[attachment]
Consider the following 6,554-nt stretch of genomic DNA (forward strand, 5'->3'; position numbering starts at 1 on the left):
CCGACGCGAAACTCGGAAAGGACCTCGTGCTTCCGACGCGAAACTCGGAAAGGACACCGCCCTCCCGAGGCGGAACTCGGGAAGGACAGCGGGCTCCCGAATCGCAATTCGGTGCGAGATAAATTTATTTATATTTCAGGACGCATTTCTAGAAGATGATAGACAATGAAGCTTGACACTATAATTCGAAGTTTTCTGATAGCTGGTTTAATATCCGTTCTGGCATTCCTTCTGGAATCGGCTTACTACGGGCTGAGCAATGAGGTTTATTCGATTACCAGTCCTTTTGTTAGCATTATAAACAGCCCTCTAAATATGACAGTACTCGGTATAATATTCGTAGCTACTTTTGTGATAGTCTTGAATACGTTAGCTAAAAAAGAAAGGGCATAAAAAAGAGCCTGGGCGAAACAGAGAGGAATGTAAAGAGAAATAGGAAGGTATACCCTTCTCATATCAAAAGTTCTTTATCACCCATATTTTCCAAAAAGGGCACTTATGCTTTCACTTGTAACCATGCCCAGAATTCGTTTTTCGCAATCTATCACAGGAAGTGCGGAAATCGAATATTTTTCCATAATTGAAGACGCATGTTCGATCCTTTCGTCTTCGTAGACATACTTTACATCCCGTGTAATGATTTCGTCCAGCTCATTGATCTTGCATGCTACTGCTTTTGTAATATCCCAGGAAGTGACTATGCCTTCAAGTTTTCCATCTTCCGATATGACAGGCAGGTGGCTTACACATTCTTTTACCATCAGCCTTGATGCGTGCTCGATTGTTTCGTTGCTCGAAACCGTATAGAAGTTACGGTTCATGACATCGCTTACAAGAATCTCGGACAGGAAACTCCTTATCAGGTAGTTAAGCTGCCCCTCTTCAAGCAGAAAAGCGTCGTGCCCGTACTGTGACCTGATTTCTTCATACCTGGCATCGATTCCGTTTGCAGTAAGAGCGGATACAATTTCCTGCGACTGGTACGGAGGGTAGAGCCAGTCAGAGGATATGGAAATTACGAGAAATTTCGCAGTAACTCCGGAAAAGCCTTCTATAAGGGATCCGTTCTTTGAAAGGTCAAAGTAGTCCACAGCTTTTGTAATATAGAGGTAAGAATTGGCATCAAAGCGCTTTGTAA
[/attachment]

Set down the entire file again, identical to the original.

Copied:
Consider the following 6,554-nt stretch of genomic DNA (forward strand, 5'->3'; position numbering starts at 1 on the left):
CCGACGCGAAACTCGGAAAGGACCTCGTGCTTCCGACGCGAAACTCGGAAAGGACACCGCCCTCCCGAGGCGGAACTCGGGAAGGACAGCGGGCTCCCGAATCGCAATTCGGTGCGAGATAAATTTATTTATATTTCAGGACGCATTTCTAGAAGATGATAGACAATGAAGCTTGACACTATAATTCGAAGTTTTCTGATAGCTGGTTTAATATCCGTTCTGGCATTCCTTCTGGAATCGGCTTACTACGGGCTGAGCAATGAGGTTTATTCGATTACCAGTCCTTTTGTTAGCATTATAAACAGCCCTCTAAATATGACAGTACTCGGTATAATATTCGTAGCTACTTTTGTGATAGTCTTGAATACGTTAGCTAAAAAAGAAAGGGCATAAAAAAGAGCCTGGGCGAAACAGAGAGGAATGTAAAGAGAAATAGGAAGGTATACCCTTCTCATATCAAAAGTTCTTTATCACCCATATTTTCCAAAAAGGGCACTTATGCTTTCACTTGTAACCATGCCCAGAATTCGTTTTTCGCAATCTATCACAGGAAGTGCGGAAATCGAATATTTTTCCATAATTGAAGACGCATGTTCGATCCTTTCGTCTTCGTAGACATACTTTACATCCCGTGTAATGATTTCGTCCAGCTCATTGATCTTGCATGCTACTGCTTTTGTAATATCCCAGGAAGTGACTATGCCTTCAAGTTTTCCATCTTCCGATATGACAGGCAGGTGGCTTACACATTCTTTTACCATCAGCCTTGATGCGTGCTCGATTGTTTCGTTGCTCGAAACCGTATAGAAGTTACGGTTCATGACATCGCTTACAAGAATCTCGGACAGGAAACTCCTTATCAGGTAGTTAAGCTGCCCCTCTTCAAGCAGAAAAGCGTCGTGCCCGTACTGTGACCTGATTTCTTCATACCTGGCATCGATTCCGTTTGCAGTAAGAGCGGATACAATTTCCTGCGACTGGTACGGAGGGTAGAGCCAGTCAGAGGATATGGAAATTACGAGAAATTTCGCAGTAACTCCGGAAAAGCCTTCTATAAGGGATCCGTTCTTTGAAAGGTCAAAGTAGTCCACAGCTTTTGTAATATAGAGGTAAGAATTGGCATCAAAGCGCTTTGTAA